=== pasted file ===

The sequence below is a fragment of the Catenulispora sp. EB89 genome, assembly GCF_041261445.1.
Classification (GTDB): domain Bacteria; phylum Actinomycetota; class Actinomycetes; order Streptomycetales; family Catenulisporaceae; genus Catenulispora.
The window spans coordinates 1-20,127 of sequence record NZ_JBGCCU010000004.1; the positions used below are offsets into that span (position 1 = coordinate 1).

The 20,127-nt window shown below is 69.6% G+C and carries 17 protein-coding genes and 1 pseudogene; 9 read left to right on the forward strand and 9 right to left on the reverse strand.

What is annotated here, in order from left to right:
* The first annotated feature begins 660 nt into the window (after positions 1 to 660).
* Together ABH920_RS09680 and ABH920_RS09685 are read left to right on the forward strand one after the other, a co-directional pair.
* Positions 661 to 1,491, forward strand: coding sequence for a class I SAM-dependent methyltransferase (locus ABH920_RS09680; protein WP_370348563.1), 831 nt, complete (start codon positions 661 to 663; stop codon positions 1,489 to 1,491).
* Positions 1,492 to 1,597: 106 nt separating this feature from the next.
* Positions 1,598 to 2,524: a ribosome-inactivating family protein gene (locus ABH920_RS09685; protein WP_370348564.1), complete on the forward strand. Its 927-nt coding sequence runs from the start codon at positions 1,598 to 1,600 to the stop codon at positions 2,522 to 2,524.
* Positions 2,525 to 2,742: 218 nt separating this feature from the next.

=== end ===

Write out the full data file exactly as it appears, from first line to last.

The sequence below is a fragment of the Catenulispora sp. EB89 genome, assembly GCF_041261445.1.
Classification (GTDB): domain Bacteria; phylum Actinomycetota; class Actinomycetes; order Streptomycetales; family Catenulisporaceae; genus Catenulispora.
The window spans coordinates 1-20,127 of sequence record NZ_JBGCCU010000004.1; the positions used below are offsets into that span (position 1 = coordinate 1).

The 20,127-nt window shown below is 69.6% G+C and carries 17 protein-coding genes and 1 pseudogene; 9 read left to right on the forward strand and 9 right to left on the reverse strand.

What is annotated here, in order from left to right:
* The first annotated feature begins 660 nt into the window (after positions 1 to 660).
* Together ABH920_RS09680 and ABH920_RS09685 are read left to right on the forward strand one after the other, a co-directional pair.
* Positions 661 to 1,491, forward strand: coding sequence for a class I SAM-dependent methyltransferase (locus ABH920_RS09680; protein WP_370348563.1), 831 nt, complete (start codon positions 661 to 663; stop codon positions 1,489 to 1,491).
* Positions 1,492 to 1,597: 106 nt separating this feature from the next.
* Positions 1,598 to 2,524: a ribosome-inactivating family protein gene (locus ABH920_RS09685; protein WP_370348564.1), complete on the forward strand. Its 927-nt coding sequence runs from the start codon at positions 1,598 to 1,600 to the stop codon at positions 2,522 to 2,524.
* Positions 2,525 to 2,742: 218 nt separating this feature from the next.